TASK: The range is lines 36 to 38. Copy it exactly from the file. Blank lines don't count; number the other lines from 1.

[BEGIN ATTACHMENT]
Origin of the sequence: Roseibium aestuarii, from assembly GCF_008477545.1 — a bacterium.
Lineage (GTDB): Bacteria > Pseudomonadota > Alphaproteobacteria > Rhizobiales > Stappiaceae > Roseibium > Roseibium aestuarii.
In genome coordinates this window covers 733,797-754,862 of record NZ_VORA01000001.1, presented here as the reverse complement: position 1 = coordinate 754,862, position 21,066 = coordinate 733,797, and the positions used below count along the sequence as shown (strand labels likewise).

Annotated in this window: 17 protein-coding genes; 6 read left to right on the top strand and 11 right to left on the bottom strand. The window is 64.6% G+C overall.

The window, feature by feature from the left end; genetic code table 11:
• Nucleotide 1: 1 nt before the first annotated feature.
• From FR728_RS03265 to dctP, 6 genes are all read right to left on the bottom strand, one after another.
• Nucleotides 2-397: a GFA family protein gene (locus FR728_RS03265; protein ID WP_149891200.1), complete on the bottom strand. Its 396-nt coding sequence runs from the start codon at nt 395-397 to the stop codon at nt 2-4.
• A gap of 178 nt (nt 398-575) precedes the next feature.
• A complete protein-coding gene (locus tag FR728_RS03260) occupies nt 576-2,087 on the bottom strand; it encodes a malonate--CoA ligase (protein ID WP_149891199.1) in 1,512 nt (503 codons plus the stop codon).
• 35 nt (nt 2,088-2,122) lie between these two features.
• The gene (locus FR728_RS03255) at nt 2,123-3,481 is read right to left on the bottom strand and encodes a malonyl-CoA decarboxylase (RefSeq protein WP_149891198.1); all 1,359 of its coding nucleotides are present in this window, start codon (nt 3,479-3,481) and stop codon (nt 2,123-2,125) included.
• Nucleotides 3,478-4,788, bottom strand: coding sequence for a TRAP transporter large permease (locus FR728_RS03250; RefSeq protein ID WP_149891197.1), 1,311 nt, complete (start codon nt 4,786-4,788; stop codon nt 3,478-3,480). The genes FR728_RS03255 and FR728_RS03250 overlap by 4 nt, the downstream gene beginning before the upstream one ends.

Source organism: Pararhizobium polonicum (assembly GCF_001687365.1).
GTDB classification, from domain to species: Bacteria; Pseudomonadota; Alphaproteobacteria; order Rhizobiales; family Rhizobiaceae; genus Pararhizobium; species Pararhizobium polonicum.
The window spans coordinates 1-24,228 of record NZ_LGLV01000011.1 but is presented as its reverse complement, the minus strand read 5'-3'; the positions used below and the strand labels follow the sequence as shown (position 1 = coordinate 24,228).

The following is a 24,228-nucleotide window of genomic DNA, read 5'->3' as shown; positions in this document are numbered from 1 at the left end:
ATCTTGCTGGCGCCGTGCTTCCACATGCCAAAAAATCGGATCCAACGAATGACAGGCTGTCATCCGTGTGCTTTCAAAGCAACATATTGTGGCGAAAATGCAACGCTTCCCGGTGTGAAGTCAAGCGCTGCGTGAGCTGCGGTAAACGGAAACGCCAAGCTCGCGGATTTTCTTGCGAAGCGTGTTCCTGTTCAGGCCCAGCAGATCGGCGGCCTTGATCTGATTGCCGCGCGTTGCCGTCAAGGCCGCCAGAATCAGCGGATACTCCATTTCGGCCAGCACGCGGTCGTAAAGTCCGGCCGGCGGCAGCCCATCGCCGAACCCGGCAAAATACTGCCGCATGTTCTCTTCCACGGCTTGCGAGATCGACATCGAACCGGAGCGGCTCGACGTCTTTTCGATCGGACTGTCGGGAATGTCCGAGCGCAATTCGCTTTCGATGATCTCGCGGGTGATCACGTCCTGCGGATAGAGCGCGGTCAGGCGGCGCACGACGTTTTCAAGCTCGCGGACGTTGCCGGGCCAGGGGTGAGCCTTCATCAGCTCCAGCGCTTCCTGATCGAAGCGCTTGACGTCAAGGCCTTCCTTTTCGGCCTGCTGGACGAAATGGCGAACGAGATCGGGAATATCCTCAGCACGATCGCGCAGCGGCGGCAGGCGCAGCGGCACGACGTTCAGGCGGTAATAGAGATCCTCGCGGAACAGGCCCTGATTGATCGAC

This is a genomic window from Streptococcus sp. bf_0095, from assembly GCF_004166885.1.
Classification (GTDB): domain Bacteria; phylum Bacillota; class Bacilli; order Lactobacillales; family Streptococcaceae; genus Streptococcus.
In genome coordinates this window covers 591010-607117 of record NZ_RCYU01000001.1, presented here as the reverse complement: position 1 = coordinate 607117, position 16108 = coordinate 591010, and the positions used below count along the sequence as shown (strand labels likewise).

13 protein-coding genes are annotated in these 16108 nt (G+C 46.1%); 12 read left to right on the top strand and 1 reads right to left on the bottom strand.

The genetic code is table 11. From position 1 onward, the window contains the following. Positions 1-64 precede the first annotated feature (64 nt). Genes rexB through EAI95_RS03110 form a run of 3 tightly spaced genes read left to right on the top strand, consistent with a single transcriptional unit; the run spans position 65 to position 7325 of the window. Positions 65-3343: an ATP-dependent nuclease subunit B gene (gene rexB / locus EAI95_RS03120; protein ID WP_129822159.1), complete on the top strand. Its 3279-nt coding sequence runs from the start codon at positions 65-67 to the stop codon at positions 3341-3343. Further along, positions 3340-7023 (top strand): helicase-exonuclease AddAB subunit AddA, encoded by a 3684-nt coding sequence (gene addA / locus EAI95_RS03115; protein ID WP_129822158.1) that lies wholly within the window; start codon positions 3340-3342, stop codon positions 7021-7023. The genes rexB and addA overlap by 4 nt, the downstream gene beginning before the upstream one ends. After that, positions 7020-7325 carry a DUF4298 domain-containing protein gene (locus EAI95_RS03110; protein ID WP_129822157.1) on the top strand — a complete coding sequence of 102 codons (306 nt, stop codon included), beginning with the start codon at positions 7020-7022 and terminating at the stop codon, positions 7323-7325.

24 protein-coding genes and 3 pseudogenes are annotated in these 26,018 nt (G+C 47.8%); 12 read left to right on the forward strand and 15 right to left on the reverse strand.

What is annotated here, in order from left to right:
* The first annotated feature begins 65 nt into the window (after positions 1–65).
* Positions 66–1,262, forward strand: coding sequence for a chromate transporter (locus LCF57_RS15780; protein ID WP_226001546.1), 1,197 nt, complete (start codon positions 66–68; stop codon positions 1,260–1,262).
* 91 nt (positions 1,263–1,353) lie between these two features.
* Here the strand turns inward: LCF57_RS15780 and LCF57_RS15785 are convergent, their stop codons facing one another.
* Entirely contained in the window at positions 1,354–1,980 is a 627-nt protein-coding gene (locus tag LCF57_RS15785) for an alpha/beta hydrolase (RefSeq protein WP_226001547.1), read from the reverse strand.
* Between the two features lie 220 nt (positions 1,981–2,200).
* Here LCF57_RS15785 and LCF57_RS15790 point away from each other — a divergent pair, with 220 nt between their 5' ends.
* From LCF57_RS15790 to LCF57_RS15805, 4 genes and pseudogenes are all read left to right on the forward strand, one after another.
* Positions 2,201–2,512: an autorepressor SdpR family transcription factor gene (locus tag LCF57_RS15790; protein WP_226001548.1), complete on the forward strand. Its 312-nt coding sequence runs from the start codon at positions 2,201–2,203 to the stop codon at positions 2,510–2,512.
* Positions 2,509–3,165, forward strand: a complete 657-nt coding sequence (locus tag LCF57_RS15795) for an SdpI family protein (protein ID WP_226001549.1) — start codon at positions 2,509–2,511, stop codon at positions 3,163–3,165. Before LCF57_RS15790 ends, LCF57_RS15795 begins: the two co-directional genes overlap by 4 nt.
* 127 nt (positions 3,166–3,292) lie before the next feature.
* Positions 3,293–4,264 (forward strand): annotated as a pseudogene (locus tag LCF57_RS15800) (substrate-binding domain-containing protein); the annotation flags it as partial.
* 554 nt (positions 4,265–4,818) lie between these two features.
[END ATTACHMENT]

* 127 nt (positions 3,166–3,292) lie before the next feature.
* Positions 3,293–4,264 (forward strand): annotated as a pseudogene (locus tag LCF57_RS15800) (substrate-binding domain-containing protein); the annotation flags it as partial.
* 554 nt (positions 4,265–4,818) lie between these two features.